Each bone was measured using desktop μCT (μCT 40; Scanco Medical, Bassersdorf, Switzerland) equipped with a 5-μm focal spot X-ray tube as a source. A 2D charge-coupled device, coupled to a thin scintillator as a detector, permitted acquisition of 20 tomographic images in parallel. The long axis of the femur was orientated orthogonal to the axis of the X-ray beam. The X-ray tube was operated at 50 kVp and 160 μA. The integration time was set to 100 ms. Scans were performed at a nominal resolution of 20 μm in all three spatial dimensions (medium resolution mode). 2D CT images were reconstructed in 1024 × 1024 pixel matrices from 1000 projections using a standard convolution-backprojection procedure with a Shepp and Logan filter. Images were stored in 3D arrays with an isotropic voxel size of 20 μm. Then they were rotated in a standard orientation and a constrained 3D gaussian filter was used to suppress partly the noise in the volumes (σ = 1.2 and support = 1). The images were segmented to distinguish bone voxels from nonbone voxels using a global threshold (22.4% of maximum possible grayscale value) as previously described. A 1-mm analysis region, situated at 55% of the length from the proximal side, was defined as the analysis region (Fig. 1). At this location, only cortical bone can be found. Morphometric traits were determined using a direct 3D approach. Fourteen morphometric parameters, including total volume (TV), cortical bone volume (BV), bone surface area (BS), bone volume density (BV/TV), bone surface density (BS/TV), bone surface to volume ratio (BS/BV), cortical average thickness (C.Th), anterior-posterior diameter (APD), and average cross-sectional area (T.Ar) were assessed in the 1-mm-thick cortical volume in the diaphysis. Bending moments of inertia were also computed: bending moment of inertia with respect to the anterior-posterior axis (IAP), bending moment of inertia with respect to the medial-lateral axis (IML), biaxial area moment of inertia (Ixy), polar moment of inertia (J), and principal moments of inertia (Imax and Imin).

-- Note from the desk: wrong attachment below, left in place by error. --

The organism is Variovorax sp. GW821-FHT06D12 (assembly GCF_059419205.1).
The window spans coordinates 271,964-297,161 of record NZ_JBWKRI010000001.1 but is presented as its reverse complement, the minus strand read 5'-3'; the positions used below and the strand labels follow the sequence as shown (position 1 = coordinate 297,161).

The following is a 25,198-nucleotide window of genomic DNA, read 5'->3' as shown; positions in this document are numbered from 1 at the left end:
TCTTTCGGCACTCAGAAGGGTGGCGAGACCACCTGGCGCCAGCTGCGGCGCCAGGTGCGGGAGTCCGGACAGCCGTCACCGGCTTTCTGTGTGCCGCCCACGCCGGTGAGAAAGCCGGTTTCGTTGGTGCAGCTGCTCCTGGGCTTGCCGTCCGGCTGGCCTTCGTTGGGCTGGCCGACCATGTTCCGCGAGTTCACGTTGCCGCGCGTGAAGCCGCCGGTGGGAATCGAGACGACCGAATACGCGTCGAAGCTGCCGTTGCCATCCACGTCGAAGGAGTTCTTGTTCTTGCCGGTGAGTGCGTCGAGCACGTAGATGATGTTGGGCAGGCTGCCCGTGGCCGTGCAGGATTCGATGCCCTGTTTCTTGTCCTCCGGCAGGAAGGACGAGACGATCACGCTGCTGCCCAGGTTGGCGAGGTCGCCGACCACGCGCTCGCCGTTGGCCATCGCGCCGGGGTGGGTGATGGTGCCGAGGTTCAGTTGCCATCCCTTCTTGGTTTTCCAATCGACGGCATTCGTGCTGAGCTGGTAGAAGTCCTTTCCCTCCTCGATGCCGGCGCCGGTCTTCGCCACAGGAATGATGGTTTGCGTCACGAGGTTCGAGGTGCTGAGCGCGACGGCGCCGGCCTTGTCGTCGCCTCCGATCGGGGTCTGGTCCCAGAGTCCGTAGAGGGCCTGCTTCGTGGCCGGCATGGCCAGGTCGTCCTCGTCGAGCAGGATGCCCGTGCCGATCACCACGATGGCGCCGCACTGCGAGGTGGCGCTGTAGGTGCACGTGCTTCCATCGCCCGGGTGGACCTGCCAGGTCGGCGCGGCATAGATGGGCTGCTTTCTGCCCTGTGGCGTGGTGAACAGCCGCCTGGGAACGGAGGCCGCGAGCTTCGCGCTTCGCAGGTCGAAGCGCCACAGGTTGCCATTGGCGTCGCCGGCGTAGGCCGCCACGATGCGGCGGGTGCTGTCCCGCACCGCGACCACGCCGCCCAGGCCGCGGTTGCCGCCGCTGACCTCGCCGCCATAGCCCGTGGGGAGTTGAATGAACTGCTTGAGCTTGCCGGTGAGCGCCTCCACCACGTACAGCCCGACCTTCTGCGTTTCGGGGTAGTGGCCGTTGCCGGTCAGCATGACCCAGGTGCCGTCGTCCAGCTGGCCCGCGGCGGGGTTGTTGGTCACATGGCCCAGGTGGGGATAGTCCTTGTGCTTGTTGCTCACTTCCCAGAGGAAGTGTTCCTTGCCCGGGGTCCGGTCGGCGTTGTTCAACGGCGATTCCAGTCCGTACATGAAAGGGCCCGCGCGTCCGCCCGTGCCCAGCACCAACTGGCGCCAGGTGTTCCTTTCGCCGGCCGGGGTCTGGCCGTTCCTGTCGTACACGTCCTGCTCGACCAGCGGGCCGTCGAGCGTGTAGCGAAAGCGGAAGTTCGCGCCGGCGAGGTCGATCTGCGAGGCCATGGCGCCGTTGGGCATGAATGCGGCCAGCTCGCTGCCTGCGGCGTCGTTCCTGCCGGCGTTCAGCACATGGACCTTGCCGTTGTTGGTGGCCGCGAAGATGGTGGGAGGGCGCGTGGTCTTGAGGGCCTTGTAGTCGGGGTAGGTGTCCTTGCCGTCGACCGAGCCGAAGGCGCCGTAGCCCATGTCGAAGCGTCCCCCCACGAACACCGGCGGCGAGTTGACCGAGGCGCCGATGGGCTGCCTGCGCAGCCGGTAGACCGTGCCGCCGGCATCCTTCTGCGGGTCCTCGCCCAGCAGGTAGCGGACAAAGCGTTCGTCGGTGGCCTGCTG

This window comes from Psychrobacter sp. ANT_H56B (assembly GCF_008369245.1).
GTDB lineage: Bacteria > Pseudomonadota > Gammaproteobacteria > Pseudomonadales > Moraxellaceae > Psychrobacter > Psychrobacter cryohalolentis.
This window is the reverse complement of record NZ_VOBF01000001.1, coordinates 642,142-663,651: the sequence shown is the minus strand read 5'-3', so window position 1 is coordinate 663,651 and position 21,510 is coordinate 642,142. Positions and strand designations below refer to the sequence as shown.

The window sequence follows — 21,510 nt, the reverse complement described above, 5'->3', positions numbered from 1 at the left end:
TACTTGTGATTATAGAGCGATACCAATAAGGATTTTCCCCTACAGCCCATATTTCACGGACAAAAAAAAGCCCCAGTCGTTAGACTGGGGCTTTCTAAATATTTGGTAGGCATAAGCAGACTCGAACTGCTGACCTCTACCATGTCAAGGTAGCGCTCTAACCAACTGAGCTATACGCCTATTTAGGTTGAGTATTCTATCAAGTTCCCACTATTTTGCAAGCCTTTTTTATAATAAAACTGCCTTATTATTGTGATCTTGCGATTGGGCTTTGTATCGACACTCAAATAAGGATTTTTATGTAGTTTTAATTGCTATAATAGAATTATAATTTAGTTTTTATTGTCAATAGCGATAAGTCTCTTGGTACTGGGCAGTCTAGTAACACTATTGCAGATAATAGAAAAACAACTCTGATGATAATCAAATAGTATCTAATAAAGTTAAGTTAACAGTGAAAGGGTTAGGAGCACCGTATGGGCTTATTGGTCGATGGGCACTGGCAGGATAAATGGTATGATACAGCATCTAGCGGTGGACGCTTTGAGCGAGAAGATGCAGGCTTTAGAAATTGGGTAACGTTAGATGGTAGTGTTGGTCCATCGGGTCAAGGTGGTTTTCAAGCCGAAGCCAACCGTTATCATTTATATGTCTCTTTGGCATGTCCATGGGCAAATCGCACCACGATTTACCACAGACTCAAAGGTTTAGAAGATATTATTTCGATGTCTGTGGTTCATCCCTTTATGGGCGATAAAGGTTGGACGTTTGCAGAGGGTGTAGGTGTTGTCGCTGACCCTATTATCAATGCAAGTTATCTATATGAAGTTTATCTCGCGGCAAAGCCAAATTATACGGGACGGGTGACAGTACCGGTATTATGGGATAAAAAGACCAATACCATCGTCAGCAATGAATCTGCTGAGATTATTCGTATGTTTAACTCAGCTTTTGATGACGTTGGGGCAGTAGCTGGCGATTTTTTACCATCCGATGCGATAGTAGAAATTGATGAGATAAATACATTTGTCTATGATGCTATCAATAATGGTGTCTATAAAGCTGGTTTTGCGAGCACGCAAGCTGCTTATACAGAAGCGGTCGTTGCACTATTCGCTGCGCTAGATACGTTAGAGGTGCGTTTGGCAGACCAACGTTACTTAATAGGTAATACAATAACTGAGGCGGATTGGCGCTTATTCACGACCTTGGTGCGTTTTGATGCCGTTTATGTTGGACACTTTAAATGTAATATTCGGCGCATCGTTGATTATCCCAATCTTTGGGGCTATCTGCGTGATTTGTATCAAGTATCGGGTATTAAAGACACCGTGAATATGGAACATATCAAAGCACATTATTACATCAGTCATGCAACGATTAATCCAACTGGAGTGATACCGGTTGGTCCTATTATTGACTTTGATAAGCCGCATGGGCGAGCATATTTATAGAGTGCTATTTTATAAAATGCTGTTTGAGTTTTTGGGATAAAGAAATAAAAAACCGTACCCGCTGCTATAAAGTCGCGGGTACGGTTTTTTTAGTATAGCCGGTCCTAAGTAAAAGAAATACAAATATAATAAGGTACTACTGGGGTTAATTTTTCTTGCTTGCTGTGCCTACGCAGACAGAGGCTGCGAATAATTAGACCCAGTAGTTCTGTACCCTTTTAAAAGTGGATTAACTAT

The 40 bone specimens were kept in alcohol for 4 mo and rehydrated for 24 h in PBS solution before testing. Load was applied midway between two supports that were 6 mm apart, exactly in the region where the morphometric analysis was performed. The femora were positioned so that the loading pin was applying a force at a location on the shaft situated at 55% of the length from the proximal side. The femora were lying freely on the supports, and the 1-N preload oriented them so that the load was applied in the anterior-posterior direction (Fig. 2A). Load-displacement curves were recorded at a cross-head speed of 0.5 mm/s. Bone stiffness, strength, yield force, yield displacement, postyield displacement, and toughness were derived from these curves as described previously. To observe the fracture initiation, tests were imaged with a high-speed and high-resolution camera (AOS Technologies, Daetwil, Switzerland). The image size was set to 1280 × 1024 pixels and the frame rate to 62.5 frame/s. Between 200 and 300 high-resolution images were recorded per single test.